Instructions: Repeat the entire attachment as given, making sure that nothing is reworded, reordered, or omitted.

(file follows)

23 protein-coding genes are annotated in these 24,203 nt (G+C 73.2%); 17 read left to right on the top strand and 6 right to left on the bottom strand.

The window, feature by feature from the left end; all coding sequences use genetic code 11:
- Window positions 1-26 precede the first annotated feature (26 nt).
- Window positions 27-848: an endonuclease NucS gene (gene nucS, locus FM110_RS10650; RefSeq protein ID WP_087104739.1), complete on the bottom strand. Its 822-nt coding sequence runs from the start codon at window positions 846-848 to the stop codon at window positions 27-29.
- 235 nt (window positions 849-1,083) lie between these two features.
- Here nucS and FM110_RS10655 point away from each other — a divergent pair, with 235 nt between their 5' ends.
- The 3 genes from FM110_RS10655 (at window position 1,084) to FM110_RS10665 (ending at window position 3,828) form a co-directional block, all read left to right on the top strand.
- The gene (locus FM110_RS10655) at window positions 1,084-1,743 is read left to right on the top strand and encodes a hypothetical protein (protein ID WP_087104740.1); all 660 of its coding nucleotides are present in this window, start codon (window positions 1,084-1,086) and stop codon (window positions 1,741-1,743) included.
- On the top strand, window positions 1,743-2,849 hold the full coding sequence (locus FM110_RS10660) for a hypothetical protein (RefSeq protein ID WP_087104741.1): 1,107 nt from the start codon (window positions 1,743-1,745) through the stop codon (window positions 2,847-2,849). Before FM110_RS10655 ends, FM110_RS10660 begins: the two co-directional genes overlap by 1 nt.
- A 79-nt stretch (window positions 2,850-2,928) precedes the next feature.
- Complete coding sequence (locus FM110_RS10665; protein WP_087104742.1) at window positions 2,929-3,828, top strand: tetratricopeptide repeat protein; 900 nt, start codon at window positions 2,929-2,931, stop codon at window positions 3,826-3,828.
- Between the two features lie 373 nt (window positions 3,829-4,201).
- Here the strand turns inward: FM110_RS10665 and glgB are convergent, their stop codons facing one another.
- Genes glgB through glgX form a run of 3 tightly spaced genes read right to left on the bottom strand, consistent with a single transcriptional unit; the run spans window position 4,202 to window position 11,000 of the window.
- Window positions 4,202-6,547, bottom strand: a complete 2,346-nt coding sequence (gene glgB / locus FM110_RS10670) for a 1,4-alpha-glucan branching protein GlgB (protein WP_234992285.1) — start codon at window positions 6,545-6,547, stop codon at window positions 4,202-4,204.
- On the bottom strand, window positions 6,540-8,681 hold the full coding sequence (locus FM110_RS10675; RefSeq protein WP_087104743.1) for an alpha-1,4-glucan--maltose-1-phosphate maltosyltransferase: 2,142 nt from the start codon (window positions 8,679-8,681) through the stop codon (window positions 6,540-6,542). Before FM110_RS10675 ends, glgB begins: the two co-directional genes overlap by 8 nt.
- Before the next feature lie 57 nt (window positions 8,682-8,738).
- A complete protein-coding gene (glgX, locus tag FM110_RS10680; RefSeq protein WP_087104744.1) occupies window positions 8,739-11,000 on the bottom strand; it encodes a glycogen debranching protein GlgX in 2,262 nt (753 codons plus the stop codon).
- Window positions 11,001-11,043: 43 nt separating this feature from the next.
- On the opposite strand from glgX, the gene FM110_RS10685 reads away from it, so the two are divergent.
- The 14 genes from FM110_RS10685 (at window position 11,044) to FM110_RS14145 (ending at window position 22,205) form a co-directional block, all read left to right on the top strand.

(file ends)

23 protein-coding genes are annotated in these 24,203 nt (G+C 73.2%); 17 read left to right on the top strand and 6 right to left on the bottom strand.

The window, feature by feature from the left end; all coding sequences use genetic code 11:
- Window positions 1-26 precede the first annotated feature (26 nt).
- Window positions 27-848: an endonuclease NucS gene (gene nucS, locus FM110_RS10650; RefSeq protein ID WP_087104739.1), complete on the bottom strand. Its 822-nt coding sequence runs from the start codon at window positions 846-848 to the stop codon at window positions 27-29.
- 235 nt (window positions 849-1,083) lie between these two features.
- Here nucS and FM110_RS10655 point away from each other — a divergent pair, with 235 nt between their 5' ends.
- The 3 genes from FM110_RS10655 (at window position 1,084) to FM110_RS10665 (ending at window position 3,828) form a co-directional block, all read left to right on the top strand.
- The gene (locus FM110_RS10655) at window positions 1,084-1,743 is read left to right on the top strand and encodes a hypothetical protein (protein ID WP_087104740.1); all 660 of its coding nucleotides are present in this window, start codon (window positions 1,084-1,086) and stop codon (window positions 1,741-1,743) included.
- On the top strand, window positions 1,743-2,849 hold the full coding sequence (locus FM110_RS10660) for a hypothetical protein (RefSeq protein ID WP_087104741.1): 1,107 nt from the start codon (window positions 1,743-1,745) through the stop codon (window positions 2,847-2,849). Before FM110_RS10655 ends, FM110_RS10660 begins: the two co-directional genes overlap by 1 nt.
- A 79-nt stretch (window positions 2,850-2,928) precedes the next feature.
- Complete coding sequence (locus FM110_RS10665; protein WP_087104742.1) at window positions 2,929-3,828, top strand: tetratricopeptide repeat protein; 900 nt, start codon at window positions 2,929-2,931, stop codon at window positions 3,826-3,828.
- Between the two features lie 373 nt (window positions 3,829-4,201).
- Here the strand turns inward: FM110_RS10665 and glgB are convergent, their stop codons facing one another.
- Genes glgB through glgX form a run of 3 tightly spaced genes read right to left on the bottom strand, consistent with a single transcriptional unit; the run spans window position 4,202 to window position 11,000 of the window.
- Window positions 4,202-6,547, bottom strand: a complete 2,346-nt coding sequence (gene glgB / locus FM110_RS10670) for a 1,4-alpha-glucan branching protein GlgB (protein WP_234992285.1) — start codon at window positions 6,545-6,547, stop codon at window positions 4,202-4,204.
- On the bottom strand, window positions 6,540-8,681 hold the full coding sequence (locus FM110_RS10675; RefSeq protein WP_087104743.1) for an alpha-1,4-glucan--maltose-1-phosphate maltosyltransferase: 2,142 nt from the start codon (window positions 8,679-8,681) through the stop codon (window positions 6,540-6,542). Before FM110_RS10675 ends, glgB begins: the two co-directional genes overlap by 8 nt.
- Before the next feature lie 57 nt (window positions 8,682-8,738).
- A complete protein-coding gene (glgX, locus tag FM110_RS10680; RefSeq protein WP_087104744.1) occupies window positions 8,739-11,000 on the bottom strand; it encodes a glycogen debranching protein GlgX in 2,262 nt (753 codons plus the stop codon).
- Window positions 11,001-11,043: 43 nt separating this feature from the next.
- On the opposite strand from glgX, the gene FM110_RS10685 reads away from it, so the two are divergent.
- The 14 genes from FM110_RS10685 (at window position 11,044) to FM110_RS14145 (ending at window position 22,205) form a co-directional block, all read left to right on the top strand.